The Wobbly State of Chinese Banks
China’s banks have grown to nearly three times the country’s GDP, a fact that has some experts worried that the entire financial system is on the verge of collapse. If China is forced to dip into its foreign capital reserves to rescue its banks it could substantially depreciate the already-dodgy yuan.
In the dry, stuffy parlance of economists, ratings agency Moody’s assessment is stark and paints a picture of increasing risks for Chinese banks going forward. The main concern is “asset quality” which is an economics euphemism for sketchy loans. China’s expansion and growth was driven by a combination of infrastructure investments and loans to businesses to expand factories and manufacturing capacity. As the Chinese economy continues to slow more and more of those loans will go bad.
Kyle Bass, one of the people who made billions by accurately the U.S. housing collapse, is now looking at Chinese banks as the world economy’s next trouble spot. He’s betting billions that the Chinese yuan will depreciate and not by a little. He’s guessing the yuan could drop by thirty or forty percent, sparking another global recession.
It shouldn’t be too hard for Americans to grasp the concept of how a few bad loans can cascade into a full-blown meltdown, we’ve been to that rodeo before and the math is brutal. Chinese banks have eleven trillion in assets and loans that reach into nearly every aspect of Chinese business. On the other side of the scale China currently has only a ten trillion dollar economy. That means Chinese business owes more to the banks than the value of the entire Chinese economy. That’s less of a problem when the economy is growing by double digits every year, the Chinese could quite literally paper over their mistakes with money. But when growth stalls, as we’ve seen recently, that massive overhang of debt becomes a much bigger problem.
The Chinese Symbol for Bailout
That massive business debt can have one of two outcomes: Either there will be a U.S.-style massive foreclosure binge in medium and small businesses in China, or the central government will have dip into foreign currency reserves to capitalize the banks. If there’s a shade of good news in this disaster scenario it’s that the collapse is unlikely to spread outside China as U.S. banks are pretty well insulated from credit problems in Beijing. That doesn’t mean that it wouldn’t be a bumpy ride as there’s really no place to hide in our new connected global economy.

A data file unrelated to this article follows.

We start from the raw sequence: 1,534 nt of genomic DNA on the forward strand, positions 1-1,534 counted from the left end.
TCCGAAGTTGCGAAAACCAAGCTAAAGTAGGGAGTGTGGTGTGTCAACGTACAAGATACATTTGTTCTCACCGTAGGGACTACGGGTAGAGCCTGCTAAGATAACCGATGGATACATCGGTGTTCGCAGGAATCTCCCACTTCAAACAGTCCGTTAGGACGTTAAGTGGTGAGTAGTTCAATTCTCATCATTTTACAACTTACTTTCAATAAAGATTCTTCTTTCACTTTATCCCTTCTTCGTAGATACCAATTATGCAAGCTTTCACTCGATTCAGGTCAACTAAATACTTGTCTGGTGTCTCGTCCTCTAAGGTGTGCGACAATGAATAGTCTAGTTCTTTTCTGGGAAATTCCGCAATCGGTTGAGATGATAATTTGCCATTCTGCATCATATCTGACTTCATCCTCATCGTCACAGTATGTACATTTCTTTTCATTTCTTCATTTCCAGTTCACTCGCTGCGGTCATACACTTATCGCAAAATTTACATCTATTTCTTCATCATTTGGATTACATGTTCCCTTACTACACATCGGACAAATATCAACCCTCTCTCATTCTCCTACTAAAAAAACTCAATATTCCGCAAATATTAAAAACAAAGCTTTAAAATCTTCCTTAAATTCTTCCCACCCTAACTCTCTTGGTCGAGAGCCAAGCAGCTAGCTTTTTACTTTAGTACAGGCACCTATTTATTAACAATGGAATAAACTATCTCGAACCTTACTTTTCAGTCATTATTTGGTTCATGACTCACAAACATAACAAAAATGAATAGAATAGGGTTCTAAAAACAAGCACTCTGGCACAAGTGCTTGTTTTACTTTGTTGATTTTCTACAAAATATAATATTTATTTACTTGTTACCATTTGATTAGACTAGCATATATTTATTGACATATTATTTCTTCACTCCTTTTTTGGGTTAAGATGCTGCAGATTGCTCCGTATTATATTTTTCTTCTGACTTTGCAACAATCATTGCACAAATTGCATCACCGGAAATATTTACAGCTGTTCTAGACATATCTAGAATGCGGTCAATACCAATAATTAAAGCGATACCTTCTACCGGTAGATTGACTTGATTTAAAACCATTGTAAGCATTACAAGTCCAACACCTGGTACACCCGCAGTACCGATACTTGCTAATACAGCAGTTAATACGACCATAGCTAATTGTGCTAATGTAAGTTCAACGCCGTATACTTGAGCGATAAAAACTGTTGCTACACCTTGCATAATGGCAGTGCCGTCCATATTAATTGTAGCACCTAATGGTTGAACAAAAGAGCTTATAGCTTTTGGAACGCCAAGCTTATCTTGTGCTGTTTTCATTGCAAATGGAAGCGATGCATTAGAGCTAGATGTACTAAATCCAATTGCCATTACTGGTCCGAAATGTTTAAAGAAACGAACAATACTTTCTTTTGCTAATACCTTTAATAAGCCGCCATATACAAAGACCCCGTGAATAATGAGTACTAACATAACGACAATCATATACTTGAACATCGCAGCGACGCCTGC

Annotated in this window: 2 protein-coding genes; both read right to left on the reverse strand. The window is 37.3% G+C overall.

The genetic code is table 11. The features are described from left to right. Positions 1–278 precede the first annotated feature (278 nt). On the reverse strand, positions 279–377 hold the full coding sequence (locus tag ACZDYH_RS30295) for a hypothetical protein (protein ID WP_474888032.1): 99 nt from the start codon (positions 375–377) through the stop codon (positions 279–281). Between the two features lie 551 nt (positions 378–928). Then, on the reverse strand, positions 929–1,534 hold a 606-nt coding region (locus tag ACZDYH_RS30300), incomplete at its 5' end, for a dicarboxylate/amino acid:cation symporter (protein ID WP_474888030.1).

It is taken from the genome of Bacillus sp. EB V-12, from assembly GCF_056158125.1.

Place Your Bets Please
If that isn’t bad enough the Chinese government is planning to let banks directly fund technology companies. Already-overextended banks will be allowed to adopt a Silicon Valley style venture capital model. That’s the Chinese government trying to figure out an angle to keep more of the profits from the high-flying tech sector. That’s fine except in the U.S. it’s private equity at risk if technology bets go bad, not the entire banking system. Once again, here in the states we’ve had some experience with what can go wrong throwing massive amounts of money at the tech sector. That’s what the massive meltdown in 1999-2000 called the Dot Com Bubble was all about. That was all private equity on the line back in those days. Imagine if those bad Silicon Valley bets had been rolled into securities and sold to investors, like what happened in 2008 in the housing sector.
We Already Know How This Movie Ends
It looks like Bass is onto something betting big on a China bank meltdown. Even though U.S. banks won’t be directly impacted by bundles of bad Chinese tech securities, that doesn’t mean things won’t get bad here. Look at what’s happened to the world economy and U.S. stock market from a minor dip in China’s rate of growth. Now imagine the Chinese banking system freezing up and draining the nation’s foreign currency reserves. A thirty percent drop in the yuan and major Chinese recession looks completely plausible.
How’s that new global economy looking now? Maintaining a defensive investment portfolio for the balance of 2016 at least seems like a prudent course given the current high-risk environment.